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I'm trying to understand the syntax of how to put together a JavaScript function as an object.

Q: Is this the right way to do it?

The reason why I ask is because I'm looking at it in Firebug and I was hoping to be able to drill down and see the value of myVar and myVariable, but instead Firebug only says that "this" is an object Object.

var myObject = {
    init: function() {
        var myVar = 1;
        myObject.myVariable = 2;
        console.log('"this" when called as an object: ' + this);
    }
}
myObject.init();

Also, what's the funny little syntax to call it directly upon declaration? Something about (), but when I remove the last line and put () at the end of the declaration, I get a syntax error.

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3 Answers 3

up vote 3 down vote accepted

This will create a string:

'"this" when called as an object: ' + this 

But this is not a string, so its toString() prototype gets called. That's why you only see [object Object].

If you want to have Firebug display the actual object, do a simple console.log(this) or to see the contents directly use console.dir(this).

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By replacing + with a comma, I was able to see "this" in a much better light. Thanks Wetzel! –  Phillip Dec 27 '10 at 19:20

The "funny little syntax" doesn't really apply here, because you're not really creating a "function object" — that's just an object with a property whose value is a reference to a function object.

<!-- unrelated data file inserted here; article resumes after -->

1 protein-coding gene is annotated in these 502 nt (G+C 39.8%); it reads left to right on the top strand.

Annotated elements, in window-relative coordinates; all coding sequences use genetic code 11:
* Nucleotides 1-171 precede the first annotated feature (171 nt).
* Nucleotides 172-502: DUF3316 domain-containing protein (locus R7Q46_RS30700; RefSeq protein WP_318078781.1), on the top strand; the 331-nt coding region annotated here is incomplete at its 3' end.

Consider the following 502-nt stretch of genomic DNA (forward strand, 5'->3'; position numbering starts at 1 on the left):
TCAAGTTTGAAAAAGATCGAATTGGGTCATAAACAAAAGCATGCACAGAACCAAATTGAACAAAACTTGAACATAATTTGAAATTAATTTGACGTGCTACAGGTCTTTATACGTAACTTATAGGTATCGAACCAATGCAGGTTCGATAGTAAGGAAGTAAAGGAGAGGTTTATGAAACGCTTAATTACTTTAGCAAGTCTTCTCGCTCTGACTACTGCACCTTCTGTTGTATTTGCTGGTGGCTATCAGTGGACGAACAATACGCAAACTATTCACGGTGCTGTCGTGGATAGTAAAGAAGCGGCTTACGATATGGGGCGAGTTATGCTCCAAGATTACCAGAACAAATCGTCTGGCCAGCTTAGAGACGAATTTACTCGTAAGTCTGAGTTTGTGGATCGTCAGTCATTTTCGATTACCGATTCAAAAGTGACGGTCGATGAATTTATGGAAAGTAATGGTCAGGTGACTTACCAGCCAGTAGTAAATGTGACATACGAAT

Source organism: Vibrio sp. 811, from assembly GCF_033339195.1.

However, though it's been done to death on Stackoverflow, you're probably talking about something like this:

var myobject = (function() {
  var something = { whatever: "for example" };
  return {
    init: function() {
      this.foo = "hello";
      // initialize
    },
    getSomething: function() { return something.whatever; }
  };
})();

Now "myobject" is initialized by a call to an anonymous function, which will be thrown away right after that statement. The closure formed by the function invocation, however, remains alive.

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"though it's been done to death on Stackoverflow". <p> I'm not sure I even know how to frame the question so that I can see similar questions.</p> –  Phillip Dec 27 '10 at 18:58
    
Well I tried a question about "this" and the SO search thing found this old question about immediately-invoked anonymous functions –  Pointy Dec 27 '10 at 19:06

Here is a nice reference for JavaScript object creation

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